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Gene Identified as Cause of Recently Discovered Craniofacial Abnormality

November 15, 2006

In 2003, a team of researchers published an article that described in a large Middle Eastern family a unique genetic syndrome that they later named Cranio-Lenticulo-Sutural dysplasia, or CLSD.  Children born with CLDS have skull bones that fuse slowly and abnormally over many years, sometimes as late at their teens.  The children also typically have pointed chins, scoliosis, cataracts, unusually wide set eyes, and developmental delays.  In the October issue of the journal Nature Genetics, a team of investigators led by the NIDCR grantee Dr. Simeon Boyadjiev, report they have isolated the gene that, when altered during development, causes this striking, largely craniofacial phenotype, or manifestation of traits.  The gene encodes a protein called SEC23A that helps to form a bubble-like compartment within our cells called “a COPII-coated vesicle.”  These vesicles shuttle needed secretory proteins from the endoplasmic reticulum to the Golgi complex for further processing.  Because of a slight gene alteration that causes a single amino acid substitution in the SEC23A protein, the needed vesicles malfunction, secretory proteins build up on the endoplasmic reticulum, and the various clinical features of CLSD arise.  “Although the endoplasmic-reticulum-to-Golgi trafficking has been extremely well characterized by both genetic and biochemical methods, very few human disorders have been attributed to defects in individual components,” concluded the authors.  “The functional redundancy of the COPII pathway is likely to lead to non-lethal phenotypes that have escaped classification.  A systematic survey of tissues from similar bone morphogenesis developmental diseases may uncover other previously unknown mutant alleles of the COPII machinery.”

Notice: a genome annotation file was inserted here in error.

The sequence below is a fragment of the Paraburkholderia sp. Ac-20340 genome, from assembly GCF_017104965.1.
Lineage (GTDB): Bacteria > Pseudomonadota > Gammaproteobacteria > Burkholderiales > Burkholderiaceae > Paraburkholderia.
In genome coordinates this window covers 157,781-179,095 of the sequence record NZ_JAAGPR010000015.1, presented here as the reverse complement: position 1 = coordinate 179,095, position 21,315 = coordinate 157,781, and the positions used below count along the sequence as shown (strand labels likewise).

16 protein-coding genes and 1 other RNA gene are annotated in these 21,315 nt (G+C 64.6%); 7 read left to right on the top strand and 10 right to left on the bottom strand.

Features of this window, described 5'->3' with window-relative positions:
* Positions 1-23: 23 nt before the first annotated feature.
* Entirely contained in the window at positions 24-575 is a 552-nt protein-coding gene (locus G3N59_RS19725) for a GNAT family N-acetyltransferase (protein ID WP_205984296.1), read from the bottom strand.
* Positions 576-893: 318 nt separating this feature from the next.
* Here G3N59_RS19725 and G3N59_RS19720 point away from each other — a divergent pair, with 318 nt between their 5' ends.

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This page last updated: February 26, 2014